Evgene Kissin: the Light and Dark of It

ItalyItaly  Evgene Kissin (piano) A recital at the Accademia Nazionale di Santa Cecilia. Sala Santa Cecilia, Rome 01-11-2012. (JB)

Haydn: Sonata no 59 in Baflat, Hob XVI 49
Beethoven: Sonata no 32 in C minor, op 111
Schubert: Four impromptus: op post 142 nos 1 and 3, op 90 nos 3 and 4
Liszt: Hungarian Rhapsody no 12 in C sharp minor

I’ve never seen grazioso indicated in a Haydn score; yet there it is in every note he wrote, more by implication than application. Was there ever music which was so well-mannered, so gentlemanly, so considerate of audience and performer and somehow so perfect for every occasion –then as now. The workaday Kapellmeister churned it all out to order without any of it sounding mechanical; the grazioso guarantees that, all underscored by the most enviable craftsmanship ever heard in the history of music. The sheer quantity tells you that this must have been slave labour. But Haydn was no slave. Papa Haydn, as he was affectionately known, had a geniality which was an integral part of his craft.

I listened mostly in vain for these qualities in Evgeny Kissin’s performance of Sonata 59 in B flat, Hob XVI 49. No one will ever persuade me that Kissin is less than one of the most accomplished pianists on today’s scene. But somehow Haydn’s charm evaded him. It was as though he was hell-bent in putting something into this music which is not there. That amounts to bad manners. Charm is not a particularly Russian trait. But this is music which has to be given time and space to speak for itself. The performer can easily get in the way of it. And that is what happened here. When you are aware of the man in the driving seat, poor old Haydn doesn’t just go out of the window but is flushed down the plughole. And it’s nearly impossible not to be aware of the pianistic excellence of the great Evgene.

The opening Allegro was too fast. I worship Evgene’s finger dexterity, but not when it is cancelling out Haydn’s charm. The Adagio cantabile was too adagio and insufficiently cantabile. He sounded as though he was in battle here with a piano that was refusing to respond to his requests. And I am sure that he knows as well as me that battles have no place in papa Haydn. Dear Evgene, this music has charm, and so do you. You ought to be able to connect to one another, so why didn’t you?

In the last movement (Tempo di Minuets) he finally relaxed himself into Haydn’s impetuous stream; the sun came out and the Kapellmeister gentle, understated humour sparkled.

His Beethoven Opus 111 was disappointing for other reasons. Structure is a major element in this mighty musical edifice. It shocks me to be writing this, but what was lacking to almost an embarrassing degree, was a sense of direction. And there have been many occasions where I have been enthralled by Kissin’s sense of direction. He seemed to lose the thread; not just once, but repeatedly. This is at the opposite side of the spectrum to Haydn: the pianist has to construct the musical skyscraper before your ears, amazing you as it unfolds. But there were what came across as hesitations and even stumblings; this was a monument which was disintegrating rather than structuring before our ears. And again, he sounded wretchedly unhappy with the instrument. A losing battle: it seemed as though it wouldn’t give him what he wanted. And anyway, what he wanted was far from clear. And clarity of purpose is usually a guaranteed Kissin trait.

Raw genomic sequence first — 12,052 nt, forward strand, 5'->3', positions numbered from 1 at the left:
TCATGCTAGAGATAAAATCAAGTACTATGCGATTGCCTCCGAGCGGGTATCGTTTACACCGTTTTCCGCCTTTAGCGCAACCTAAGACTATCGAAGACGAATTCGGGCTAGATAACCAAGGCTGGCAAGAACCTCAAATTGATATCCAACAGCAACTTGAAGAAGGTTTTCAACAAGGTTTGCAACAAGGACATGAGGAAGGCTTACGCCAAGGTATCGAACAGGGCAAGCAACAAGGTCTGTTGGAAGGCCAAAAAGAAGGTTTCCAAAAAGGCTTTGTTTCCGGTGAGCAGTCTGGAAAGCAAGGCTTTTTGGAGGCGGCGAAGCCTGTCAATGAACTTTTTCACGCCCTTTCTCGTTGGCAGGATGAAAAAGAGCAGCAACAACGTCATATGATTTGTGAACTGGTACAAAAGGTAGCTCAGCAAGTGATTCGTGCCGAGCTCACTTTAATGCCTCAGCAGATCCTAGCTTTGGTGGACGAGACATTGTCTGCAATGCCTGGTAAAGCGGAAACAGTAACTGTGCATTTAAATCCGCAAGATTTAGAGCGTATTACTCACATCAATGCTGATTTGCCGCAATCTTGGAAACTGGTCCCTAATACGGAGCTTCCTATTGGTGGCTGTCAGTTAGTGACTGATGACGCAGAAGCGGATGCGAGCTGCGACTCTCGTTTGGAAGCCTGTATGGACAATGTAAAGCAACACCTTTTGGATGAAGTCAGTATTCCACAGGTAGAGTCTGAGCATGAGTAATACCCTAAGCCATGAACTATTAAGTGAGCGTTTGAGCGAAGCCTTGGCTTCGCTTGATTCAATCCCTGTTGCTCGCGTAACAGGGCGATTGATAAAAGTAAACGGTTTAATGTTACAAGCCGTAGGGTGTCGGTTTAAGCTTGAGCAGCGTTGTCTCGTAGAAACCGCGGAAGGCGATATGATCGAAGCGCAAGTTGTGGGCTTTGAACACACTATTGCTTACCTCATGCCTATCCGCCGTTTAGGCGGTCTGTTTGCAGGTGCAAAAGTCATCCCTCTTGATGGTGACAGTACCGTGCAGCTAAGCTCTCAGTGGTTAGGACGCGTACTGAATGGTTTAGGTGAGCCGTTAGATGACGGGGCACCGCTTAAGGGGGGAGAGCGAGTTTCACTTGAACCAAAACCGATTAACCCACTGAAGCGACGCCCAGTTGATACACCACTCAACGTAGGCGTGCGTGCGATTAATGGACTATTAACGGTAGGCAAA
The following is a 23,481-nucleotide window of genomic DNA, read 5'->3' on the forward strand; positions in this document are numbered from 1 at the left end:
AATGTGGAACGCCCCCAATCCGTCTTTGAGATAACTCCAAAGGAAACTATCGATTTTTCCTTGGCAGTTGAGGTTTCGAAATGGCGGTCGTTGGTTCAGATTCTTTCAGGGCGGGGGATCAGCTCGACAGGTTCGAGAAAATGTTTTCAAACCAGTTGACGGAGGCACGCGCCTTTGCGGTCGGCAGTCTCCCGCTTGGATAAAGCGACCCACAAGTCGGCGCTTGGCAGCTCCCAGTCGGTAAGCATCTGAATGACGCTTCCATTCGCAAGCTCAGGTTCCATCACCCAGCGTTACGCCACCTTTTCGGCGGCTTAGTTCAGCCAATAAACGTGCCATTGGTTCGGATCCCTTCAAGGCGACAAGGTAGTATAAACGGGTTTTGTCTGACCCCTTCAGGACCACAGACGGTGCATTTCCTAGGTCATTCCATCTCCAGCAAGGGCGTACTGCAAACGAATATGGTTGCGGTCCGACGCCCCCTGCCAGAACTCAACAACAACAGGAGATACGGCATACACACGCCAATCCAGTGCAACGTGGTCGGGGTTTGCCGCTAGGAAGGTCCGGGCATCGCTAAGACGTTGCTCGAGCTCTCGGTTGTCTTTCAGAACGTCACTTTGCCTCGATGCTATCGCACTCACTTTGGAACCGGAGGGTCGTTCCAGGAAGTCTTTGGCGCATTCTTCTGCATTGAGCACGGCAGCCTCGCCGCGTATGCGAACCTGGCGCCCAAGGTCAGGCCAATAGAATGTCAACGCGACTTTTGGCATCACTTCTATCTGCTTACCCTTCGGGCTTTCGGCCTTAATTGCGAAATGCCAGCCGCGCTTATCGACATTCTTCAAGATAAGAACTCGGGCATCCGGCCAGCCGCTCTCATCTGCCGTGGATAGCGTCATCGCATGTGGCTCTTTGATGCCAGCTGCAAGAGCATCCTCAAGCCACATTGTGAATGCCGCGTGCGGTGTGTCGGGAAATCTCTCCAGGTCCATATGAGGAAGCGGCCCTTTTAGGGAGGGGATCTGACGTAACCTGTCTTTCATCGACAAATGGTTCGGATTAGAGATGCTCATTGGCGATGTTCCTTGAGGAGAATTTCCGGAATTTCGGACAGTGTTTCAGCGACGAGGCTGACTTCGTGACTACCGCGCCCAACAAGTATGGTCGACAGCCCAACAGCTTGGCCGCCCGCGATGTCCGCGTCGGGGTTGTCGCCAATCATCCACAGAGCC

After the interval came the moment we had all been waiting for. In the four Schubert impromptus it was as though the summer sun had suddenly come out in the middle of winter. All the old Kissin magic was dazzlingly to the fore. I ought to qualify that dazzlingly, for it was the subtleties of tone and phrase which he led us through in these four pieces.

Russians understand pathos particularly well and Schubert is the Prince of Pathos; even his sunniest moments can be shot through with a hint of it. Kissin never misses the smallest hint. This is pianism as great as it gets. An impromptu is an improvisation. And that is what Evgene Kissin did when he first sat at a piano at the tender age of two: he improvised. When he plays the impromptus it sounds as though he is composing them. And in a real way, he is. Every fibre of his musical makeup is involved in this delivery. Schubert merely provided the map. It is this very great musician that takes us on the journey. And every bar comes across as a discovery, a new angle which he generously shares with us. I particularly appreciated the way he tapered one variation into the next of the op. post. 142 no 3. Variations can so easily be a bore in the wrong hands but this was an exquisitely nuanced musical journey which left the audience breathless with music that had previously thought that they knew.

That, of course, is a hard act to follow. And needless to say, he didn’t manage it. It’s unfair to expect him to do so. The Liszt 12th Hungarian Rhapsody had all the glitter and virtuosity which you would expect. And the little dogs in the audience laughed to see such fun as the dish ran away with the spoon. But what a come-down after Schubert, in every sense of that word.

Three encores followed: The Sgambati – Gluck Orpheus transcription and the Liszt Transcendental Study no 10 in F minor, both of which he played as encores last year. They are, in fact, beginning to sound a little routine –another word I thought I would never write of Kissin. The final encore, the Liszt transcription of Die Forelle was a sheer delight. And delight is something the man still knows how to do.

Jack Buckley